Pakistan says that some 50 Afghan soldiers were killed in cross-border fire after days of fighting, but Afghanistan denies the claim.

A man who was injured during exchange of fire between Pakistan and Afghan forces on the border area recieves treatment after he was brought to a hospital in Chaman, Pakistan, May 5, 2017.
A man who was injured during exchange of fire between Pakistan and Afghan forces on the border area recieves treatment after he was brought to a hospital in Chaman, Pakistan, May 5, 2017.

At least five Afghan checkpoints near the border with Pakistan were destroyed and 50 security forces killed in fighting in recent days, Pakistan's military said on Sunday, even as Afghan officials dismissed the claims as "baseless."

The Pakistani and Afghan armies have been clashing at the Chaman border crossing in southwestern Baluchistan province since Friday. The latest round of clashes is a dangerous escalation in tensions between the two uneasy neighbours who share a 2,200 kilometre (1,375-mile) porous border.

Two Pakistani soldiers were killed in the fighting that began on Friday and another nine were wounded, Maj. Gen. Nadeem Ahmad told reporters at the Chaman border crossing. Another 100 Afghan security forces were wounded, he said.

However, Najib Danish, spokesman for the Afghan interior ministry, disputed the account, however, insisting no checkpoints were destroyed.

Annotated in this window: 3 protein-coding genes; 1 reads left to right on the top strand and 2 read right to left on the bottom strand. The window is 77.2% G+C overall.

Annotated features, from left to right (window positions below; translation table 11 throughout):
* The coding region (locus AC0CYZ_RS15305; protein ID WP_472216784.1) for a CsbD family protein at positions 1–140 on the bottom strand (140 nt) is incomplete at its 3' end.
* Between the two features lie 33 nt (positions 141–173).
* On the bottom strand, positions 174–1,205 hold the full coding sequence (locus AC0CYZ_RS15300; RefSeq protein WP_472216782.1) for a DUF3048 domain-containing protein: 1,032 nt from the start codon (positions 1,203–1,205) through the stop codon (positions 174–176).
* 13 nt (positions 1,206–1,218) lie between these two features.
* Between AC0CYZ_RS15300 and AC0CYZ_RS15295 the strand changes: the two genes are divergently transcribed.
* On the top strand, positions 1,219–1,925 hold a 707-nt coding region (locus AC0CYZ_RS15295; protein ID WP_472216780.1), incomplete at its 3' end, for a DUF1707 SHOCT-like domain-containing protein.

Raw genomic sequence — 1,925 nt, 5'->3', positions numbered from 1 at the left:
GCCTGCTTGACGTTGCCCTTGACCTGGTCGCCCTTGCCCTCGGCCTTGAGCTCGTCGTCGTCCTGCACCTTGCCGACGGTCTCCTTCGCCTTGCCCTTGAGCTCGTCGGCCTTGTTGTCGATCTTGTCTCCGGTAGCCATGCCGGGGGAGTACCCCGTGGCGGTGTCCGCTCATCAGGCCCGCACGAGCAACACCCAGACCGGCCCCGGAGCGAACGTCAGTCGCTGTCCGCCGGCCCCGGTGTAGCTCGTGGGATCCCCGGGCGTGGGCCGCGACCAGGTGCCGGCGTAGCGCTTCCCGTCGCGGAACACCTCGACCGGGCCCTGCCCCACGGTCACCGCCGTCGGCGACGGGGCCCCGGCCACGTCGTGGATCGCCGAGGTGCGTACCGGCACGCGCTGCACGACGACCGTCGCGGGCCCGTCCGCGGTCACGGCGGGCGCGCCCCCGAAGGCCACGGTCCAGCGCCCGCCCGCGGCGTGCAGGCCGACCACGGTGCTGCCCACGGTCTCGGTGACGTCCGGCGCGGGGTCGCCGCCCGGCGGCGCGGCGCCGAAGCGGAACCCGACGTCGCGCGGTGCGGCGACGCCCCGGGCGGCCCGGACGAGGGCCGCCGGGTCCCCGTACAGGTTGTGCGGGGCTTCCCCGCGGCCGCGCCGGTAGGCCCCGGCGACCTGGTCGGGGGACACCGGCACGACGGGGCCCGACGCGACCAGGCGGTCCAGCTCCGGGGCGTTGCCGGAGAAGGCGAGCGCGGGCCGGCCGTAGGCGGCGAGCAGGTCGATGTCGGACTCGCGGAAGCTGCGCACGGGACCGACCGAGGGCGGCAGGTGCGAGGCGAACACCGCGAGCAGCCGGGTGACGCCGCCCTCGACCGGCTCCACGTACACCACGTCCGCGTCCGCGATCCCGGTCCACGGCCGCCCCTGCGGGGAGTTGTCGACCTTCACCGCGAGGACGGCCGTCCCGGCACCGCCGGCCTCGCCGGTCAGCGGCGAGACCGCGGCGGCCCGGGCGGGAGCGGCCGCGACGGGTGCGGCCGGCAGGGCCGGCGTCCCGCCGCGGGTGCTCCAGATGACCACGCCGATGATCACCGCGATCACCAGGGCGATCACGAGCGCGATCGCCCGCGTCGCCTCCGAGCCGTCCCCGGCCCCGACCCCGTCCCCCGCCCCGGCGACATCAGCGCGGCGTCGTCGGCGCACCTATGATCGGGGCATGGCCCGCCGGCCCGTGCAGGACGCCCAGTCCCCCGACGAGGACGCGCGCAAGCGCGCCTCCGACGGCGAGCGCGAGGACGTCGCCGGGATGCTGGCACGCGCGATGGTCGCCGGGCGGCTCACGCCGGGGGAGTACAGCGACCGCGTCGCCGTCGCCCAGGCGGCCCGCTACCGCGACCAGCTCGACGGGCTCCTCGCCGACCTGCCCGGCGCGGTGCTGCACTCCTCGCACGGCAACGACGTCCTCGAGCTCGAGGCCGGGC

"That is completely baseless," he said. He said two Afghan border police were killed in Spin Boldak on the Afghan side of the border and another 11 were wounded, adding that mostly civilians were harmed in the attack.

Census workers controversy

Officials in Islamabad say the fighting began after Afghan security forces fired on Pakistani census workers and the troops escorting them, killing nine civilians and wounding 42, including women and children.

Census workers were going door-to-door in villages located along the border and the Afghan government was informed, with exact coordinates of the areas shared with Kabul, Pakistan officials say.

Friday's fighting ended when local commanders from the two armies de-escalated the situation over a hotline set up for such situations. However, hostilities reignited over the weekend over the centuries-old dispute between Islamabad and Kabul at the boundary, known as the Durand Line, which runs through villages on both sides.

Pakistan and Afghanistan routinely accuse each other of providing sanctuaries to their enemy insurgents, a charge both sides deny.

TRT World spoke to Kamran Yousaf, who has the latest from Islamabad.

Source: AP